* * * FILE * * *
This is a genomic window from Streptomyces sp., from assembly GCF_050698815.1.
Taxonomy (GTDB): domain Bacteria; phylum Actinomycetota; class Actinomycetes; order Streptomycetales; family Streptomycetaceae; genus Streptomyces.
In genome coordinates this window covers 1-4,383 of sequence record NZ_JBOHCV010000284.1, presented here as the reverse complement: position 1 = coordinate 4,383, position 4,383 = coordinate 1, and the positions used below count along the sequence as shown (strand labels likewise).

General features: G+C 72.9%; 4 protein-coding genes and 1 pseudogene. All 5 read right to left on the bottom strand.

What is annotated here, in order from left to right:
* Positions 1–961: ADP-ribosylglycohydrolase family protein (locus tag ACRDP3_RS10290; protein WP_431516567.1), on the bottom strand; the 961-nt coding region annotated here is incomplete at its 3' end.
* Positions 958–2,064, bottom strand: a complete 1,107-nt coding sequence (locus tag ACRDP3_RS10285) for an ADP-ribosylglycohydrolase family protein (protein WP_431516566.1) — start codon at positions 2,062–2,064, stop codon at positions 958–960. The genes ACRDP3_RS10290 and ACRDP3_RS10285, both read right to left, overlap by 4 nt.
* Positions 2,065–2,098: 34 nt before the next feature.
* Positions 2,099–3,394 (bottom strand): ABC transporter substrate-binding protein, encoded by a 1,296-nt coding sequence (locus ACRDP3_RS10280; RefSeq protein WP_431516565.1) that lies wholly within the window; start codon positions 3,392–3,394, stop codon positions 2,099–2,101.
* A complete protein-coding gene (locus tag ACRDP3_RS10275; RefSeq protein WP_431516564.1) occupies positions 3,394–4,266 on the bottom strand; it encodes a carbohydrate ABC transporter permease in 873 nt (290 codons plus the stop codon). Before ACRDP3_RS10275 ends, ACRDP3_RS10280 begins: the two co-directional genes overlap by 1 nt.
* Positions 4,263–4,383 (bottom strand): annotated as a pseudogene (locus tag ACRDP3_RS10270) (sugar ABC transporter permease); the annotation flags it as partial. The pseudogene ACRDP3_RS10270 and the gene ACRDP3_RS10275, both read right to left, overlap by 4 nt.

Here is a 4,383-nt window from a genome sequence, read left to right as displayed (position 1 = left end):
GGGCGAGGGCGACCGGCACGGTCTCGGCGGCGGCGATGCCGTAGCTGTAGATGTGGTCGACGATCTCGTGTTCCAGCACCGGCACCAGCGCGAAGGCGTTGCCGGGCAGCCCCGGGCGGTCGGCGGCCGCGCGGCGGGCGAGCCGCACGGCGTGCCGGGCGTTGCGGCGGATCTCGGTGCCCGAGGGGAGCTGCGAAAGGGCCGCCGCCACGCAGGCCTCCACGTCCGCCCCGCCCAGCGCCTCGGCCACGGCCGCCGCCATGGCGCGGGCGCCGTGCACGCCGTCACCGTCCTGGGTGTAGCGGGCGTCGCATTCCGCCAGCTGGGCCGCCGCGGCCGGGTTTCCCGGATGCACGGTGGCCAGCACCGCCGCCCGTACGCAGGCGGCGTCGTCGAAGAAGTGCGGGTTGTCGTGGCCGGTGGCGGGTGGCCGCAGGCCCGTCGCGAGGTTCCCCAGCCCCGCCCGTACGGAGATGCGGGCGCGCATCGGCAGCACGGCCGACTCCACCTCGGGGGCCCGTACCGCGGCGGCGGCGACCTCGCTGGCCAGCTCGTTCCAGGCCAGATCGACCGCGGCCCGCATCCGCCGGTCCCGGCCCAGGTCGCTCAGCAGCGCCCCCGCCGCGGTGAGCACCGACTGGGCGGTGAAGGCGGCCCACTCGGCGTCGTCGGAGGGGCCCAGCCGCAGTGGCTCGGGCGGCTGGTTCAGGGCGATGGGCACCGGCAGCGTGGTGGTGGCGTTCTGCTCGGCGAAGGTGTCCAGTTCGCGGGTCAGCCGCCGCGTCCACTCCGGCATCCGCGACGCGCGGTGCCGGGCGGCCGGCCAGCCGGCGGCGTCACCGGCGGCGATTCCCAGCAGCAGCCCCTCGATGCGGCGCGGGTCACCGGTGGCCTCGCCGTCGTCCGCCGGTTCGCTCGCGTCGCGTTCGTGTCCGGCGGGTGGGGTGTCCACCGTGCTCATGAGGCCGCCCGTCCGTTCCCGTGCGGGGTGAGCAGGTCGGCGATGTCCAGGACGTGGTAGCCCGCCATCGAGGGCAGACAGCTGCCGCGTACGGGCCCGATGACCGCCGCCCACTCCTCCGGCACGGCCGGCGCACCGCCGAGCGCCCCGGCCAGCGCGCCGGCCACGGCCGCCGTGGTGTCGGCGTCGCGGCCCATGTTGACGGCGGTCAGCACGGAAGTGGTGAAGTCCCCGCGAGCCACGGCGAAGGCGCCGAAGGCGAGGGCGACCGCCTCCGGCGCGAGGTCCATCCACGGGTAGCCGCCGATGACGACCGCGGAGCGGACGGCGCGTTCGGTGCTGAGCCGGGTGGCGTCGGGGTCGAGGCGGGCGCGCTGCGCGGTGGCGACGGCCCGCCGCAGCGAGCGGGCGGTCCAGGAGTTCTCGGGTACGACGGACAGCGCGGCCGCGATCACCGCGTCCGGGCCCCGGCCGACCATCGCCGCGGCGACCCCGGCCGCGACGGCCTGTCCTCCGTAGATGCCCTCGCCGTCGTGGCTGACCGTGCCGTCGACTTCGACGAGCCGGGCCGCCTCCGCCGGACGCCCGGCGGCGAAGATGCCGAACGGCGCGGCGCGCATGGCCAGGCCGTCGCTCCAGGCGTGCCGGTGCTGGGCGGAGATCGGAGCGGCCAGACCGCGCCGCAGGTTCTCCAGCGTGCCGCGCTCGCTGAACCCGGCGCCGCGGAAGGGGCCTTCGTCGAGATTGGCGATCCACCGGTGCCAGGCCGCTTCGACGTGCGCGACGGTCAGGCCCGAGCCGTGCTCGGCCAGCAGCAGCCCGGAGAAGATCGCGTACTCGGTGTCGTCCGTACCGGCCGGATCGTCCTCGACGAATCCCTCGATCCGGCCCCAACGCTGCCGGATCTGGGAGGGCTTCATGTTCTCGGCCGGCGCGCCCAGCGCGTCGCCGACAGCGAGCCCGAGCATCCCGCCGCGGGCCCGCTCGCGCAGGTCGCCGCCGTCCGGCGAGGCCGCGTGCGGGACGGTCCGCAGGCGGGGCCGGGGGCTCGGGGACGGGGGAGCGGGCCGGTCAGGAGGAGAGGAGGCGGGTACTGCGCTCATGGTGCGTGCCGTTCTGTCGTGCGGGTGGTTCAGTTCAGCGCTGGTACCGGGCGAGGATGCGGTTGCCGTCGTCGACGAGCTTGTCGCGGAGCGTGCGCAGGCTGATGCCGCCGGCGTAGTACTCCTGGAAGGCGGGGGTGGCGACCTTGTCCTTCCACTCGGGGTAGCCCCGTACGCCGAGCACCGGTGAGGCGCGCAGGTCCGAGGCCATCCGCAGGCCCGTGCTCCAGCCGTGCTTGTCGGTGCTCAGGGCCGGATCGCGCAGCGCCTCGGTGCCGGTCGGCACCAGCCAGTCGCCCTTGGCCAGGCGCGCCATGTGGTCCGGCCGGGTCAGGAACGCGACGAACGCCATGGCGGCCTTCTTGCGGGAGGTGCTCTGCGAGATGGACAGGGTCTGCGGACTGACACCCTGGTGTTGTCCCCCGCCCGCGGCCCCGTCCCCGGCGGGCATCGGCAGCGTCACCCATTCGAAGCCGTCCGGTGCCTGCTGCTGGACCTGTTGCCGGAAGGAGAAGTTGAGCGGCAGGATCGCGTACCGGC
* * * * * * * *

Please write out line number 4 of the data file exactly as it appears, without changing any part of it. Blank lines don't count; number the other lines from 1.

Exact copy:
General features: G+C 72.9%; 4 protein-coding genes and 1 pseudogene. All 5 read right to left on the bottom strand.